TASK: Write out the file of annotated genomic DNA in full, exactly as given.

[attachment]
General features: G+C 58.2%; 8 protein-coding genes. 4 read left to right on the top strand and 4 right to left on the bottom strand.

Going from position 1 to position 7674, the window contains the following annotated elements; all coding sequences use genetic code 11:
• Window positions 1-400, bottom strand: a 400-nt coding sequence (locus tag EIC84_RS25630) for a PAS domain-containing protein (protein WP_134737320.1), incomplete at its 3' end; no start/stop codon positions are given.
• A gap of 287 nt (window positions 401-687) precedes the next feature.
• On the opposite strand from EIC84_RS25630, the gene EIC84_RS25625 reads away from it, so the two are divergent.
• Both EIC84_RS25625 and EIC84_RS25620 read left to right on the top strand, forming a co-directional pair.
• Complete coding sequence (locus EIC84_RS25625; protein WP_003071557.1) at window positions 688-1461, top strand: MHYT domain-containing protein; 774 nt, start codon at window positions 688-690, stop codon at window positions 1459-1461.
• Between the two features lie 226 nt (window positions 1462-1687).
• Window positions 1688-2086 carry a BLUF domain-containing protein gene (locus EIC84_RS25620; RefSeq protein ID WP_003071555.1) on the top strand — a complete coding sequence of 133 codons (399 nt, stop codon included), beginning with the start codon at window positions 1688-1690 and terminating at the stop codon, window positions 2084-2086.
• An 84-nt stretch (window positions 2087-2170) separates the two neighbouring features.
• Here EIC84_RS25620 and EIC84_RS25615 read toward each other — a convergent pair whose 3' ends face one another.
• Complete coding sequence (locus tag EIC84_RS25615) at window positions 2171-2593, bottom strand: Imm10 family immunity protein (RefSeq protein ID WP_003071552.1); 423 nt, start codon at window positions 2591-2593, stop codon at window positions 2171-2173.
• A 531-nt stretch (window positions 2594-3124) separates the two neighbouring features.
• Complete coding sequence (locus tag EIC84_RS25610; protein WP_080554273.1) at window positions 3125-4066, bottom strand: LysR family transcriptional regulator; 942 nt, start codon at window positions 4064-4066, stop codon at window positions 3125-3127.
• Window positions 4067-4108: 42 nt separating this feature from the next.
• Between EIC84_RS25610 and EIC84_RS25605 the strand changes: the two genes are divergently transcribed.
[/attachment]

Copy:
General features: G+C 58.2%; 8 protein-coding genes. 4 read left to right on the top strand and 4 right to left on the bottom strand.

Going from position 1 to position 7674, the window contains the following annotated elements; all coding sequences use genetic code 11:
• Window positions 1-400, bottom strand: a 400-nt coding sequence (locus tag EIC84_RS25630) for a PAS domain-containing protein (protein WP_134737320.1), incomplete at its 3' end; no start/stop codon positions are given.
• A gap of 287 nt (window positions 401-687) precedes the next feature.
• On the opposite strand from EIC84_RS25630, the gene EIC84_RS25625 reads away from it, so the two are divergent.
• Both EIC84_RS25625 and EIC84_RS25620 read left to right on the top strand, forming a co-directional pair.
• Complete coding sequence (locus EIC84_RS25625; protein WP_003071557.1) at window positions 688-1461, top strand: MHYT domain-containing protein; 774 nt, start codon at window positions 688-690, stop codon at window positions 1459-1461.
• Between the two features lie 226 nt (window positions 1462-1687).
• Window positions 1688-2086 carry a BLUF domain-containing protein gene (locus EIC84_RS25620; RefSeq protein ID WP_003071555.1) on the top strand — a complete coding sequence of 133 codons (399 nt, stop codon included), beginning with the start codon at window positions 1688-1690 and terminating at the stop codon, window positions 2084-2086.
• An 84-nt stretch (window positions 2087-2170) separates the two neighbouring features.
• Here EIC84_RS25620 and EIC84_RS25615 read toward each other — a convergent pair whose 3' ends face one another.
• Complete coding sequence (locus tag EIC84_RS25615) at window positions 2171-2593, bottom strand: Imm10 family immunity protein (RefSeq protein ID WP_003071552.1); 423 nt, start codon at window positions 2591-2593, stop codon at window positions 2171-2173.
• A 531-nt stretch (window positions 2594-3124) separates the two neighbouring features.
• Complete coding sequence (locus tag EIC84_RS25610; protein WP_080554273.1) at window positions 3125-4066, bottom strand: LysR family transcriptional regulator; 942 nt, start codon at window positions 4064-4066, stop codon at window positions 3125-3127.
• Window positions 4067-4108: 42 nt separating this feature from the next.
• Between EIC84_RS25610 and EIC84_RS25605 the strand changes: the two genes are divergently transcribed.